Study proposes IGF1 gene therapy to delay reproductive senescence and potentially optimize women’s health and lifespan

A new research paper titled “IGF1 gene therapy in middle-aged female rats delays reproductive senescence through its effects on hypothalamic GnRH and kisspeptin neurons” has been published in Aging.

The process of aging is the result of progressive loss of homeostasis and functional body impairment, including the central nervous system, where the hypothalamus plays a key role in regulating aging mechanisms. The consequences of aging include a chronic proinflammatory environment in the hypothalamus that leads to decreased secretion of gonadotropin-releasing hormone (GnRH) and impairs kisspeptin neuron functionality.

In this new study, researchers Franco Juan Cruz Dolcetti, Eugenia Falomir-Lockhart, Francisco Acuña, Macarena Lorena Herrera, Sofia Cervellini, Claudio Gustavo Barbeito, Daniela Grassi, Maria-Angeles Arevalo, and María José Bellini from Consejo Nacional de Investigaciones Científicas y Técnicas (UNC-CONICET), Universidad Nacional de La Plata, Autonomous University of Madrid, Instituto Cajal, and Instituto de Salud Carlos III investigated the effect of insulin-like growth factor 1 (IGF1) gene therapy on hypothalamic kisspeptin/GnRH neurons and on microglial cells, that mediate the inflammatory process related with the aging process.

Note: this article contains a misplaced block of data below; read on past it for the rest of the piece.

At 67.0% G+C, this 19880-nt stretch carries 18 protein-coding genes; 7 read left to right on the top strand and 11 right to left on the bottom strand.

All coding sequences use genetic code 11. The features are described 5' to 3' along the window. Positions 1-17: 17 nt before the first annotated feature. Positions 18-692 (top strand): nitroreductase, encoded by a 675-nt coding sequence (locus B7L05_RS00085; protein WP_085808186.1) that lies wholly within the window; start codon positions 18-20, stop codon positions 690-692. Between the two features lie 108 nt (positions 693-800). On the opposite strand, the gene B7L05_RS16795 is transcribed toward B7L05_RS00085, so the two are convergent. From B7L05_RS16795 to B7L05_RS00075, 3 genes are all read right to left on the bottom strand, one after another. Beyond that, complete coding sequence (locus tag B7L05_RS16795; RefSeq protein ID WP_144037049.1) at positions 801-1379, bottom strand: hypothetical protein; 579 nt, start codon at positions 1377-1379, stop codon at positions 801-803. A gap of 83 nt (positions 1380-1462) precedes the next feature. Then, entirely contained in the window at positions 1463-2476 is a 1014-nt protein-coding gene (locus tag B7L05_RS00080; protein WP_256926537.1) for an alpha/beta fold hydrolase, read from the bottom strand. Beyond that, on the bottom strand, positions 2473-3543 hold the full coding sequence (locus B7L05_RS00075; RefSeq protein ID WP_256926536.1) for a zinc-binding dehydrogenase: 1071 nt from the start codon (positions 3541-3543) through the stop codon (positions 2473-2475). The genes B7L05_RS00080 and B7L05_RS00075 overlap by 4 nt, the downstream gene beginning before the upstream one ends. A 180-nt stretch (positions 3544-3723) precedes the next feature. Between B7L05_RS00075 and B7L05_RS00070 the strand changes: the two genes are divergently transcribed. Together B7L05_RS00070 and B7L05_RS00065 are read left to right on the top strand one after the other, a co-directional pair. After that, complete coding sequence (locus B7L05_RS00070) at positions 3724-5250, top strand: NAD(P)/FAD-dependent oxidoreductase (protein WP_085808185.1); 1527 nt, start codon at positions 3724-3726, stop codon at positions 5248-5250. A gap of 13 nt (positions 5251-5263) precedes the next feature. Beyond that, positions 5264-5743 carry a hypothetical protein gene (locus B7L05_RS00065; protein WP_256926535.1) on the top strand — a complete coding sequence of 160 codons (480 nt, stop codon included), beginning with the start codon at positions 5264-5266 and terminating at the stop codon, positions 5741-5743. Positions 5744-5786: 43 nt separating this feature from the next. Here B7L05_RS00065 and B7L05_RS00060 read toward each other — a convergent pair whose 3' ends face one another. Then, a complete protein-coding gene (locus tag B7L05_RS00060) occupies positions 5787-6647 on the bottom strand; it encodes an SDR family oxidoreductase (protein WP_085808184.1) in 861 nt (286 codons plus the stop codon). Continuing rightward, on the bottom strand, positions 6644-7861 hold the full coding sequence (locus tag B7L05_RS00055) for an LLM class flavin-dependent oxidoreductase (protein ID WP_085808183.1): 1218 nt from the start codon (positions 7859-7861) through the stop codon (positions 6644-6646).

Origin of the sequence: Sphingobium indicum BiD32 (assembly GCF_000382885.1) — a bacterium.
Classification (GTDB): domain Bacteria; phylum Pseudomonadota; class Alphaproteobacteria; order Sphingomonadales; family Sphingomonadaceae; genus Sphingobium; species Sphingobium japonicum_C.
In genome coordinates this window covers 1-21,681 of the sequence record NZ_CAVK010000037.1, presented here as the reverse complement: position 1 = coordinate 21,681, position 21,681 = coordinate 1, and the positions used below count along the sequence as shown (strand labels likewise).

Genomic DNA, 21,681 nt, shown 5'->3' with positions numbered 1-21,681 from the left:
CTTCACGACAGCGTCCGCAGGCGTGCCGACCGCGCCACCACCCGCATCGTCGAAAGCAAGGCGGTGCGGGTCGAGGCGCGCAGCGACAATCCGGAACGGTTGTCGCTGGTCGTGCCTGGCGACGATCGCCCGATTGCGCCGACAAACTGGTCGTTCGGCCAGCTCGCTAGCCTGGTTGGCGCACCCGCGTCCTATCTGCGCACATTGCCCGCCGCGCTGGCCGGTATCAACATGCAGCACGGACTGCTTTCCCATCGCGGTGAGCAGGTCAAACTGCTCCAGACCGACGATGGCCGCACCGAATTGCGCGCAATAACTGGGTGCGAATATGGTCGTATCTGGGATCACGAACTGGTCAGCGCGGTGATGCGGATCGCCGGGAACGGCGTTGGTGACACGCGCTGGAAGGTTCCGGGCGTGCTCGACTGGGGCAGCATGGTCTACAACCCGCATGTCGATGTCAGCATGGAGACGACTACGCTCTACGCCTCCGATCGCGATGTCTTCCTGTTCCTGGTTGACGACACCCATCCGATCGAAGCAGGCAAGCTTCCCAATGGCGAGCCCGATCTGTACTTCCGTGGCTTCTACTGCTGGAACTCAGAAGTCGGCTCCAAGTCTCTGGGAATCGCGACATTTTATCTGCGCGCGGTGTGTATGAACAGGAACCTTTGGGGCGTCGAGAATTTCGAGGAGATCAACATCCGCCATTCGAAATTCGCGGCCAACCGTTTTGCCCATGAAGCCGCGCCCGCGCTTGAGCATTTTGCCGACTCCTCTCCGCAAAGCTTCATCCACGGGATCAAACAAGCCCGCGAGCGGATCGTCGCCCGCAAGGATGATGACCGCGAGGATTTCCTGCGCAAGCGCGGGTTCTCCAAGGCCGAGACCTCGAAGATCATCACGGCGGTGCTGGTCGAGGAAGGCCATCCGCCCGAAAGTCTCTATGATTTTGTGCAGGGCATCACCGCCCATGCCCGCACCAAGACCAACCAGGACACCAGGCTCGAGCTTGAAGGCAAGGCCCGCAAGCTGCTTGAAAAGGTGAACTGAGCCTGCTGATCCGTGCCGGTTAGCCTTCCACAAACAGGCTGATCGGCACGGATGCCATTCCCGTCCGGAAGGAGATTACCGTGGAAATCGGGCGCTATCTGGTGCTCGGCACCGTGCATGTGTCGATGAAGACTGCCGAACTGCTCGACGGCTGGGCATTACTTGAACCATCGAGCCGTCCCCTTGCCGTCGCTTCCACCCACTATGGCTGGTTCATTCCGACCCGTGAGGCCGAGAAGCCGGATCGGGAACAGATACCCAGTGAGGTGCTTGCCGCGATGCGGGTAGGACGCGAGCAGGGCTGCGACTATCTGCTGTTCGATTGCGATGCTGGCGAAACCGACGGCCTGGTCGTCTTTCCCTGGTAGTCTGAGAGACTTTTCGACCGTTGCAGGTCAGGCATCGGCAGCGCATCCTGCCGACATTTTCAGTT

“The aim of the present study is to investigate the effect of IGF1 gene therapy on estrous cycle, kisspeptin and GnRH neurons, and microglial cells in middle-aged female rats,” the researchers explain.

The results show that IGF1 rats have higher kisspeptin expression in the anteroventral periventricular (AVPV) nucleus and higher immunoreactivity of GnRH in the arcuate nucleus and median eminence. In addition, IGF1-treated animals exhibit increased numbers of Iba1+ microglial cells and MHCII+/Iba1+ in the AVPV and arcuate nuclei. In conclusion, IGF1 gene therapy maintains kisspeptin production in the AVPV nucleus, induces GnRH release in the median eminence, and alters the number and reactivity of microglial cells in middle-aged female rats. The researchers suggest that IGF1 gene therapy may have a protective effect against reproductive decline.

“Based on our findings, we propose IGF1 gene therapy to delay reproductive senescence as a potential strategy to optimize lifespan and combat age-related health problems in women,” say the researchers.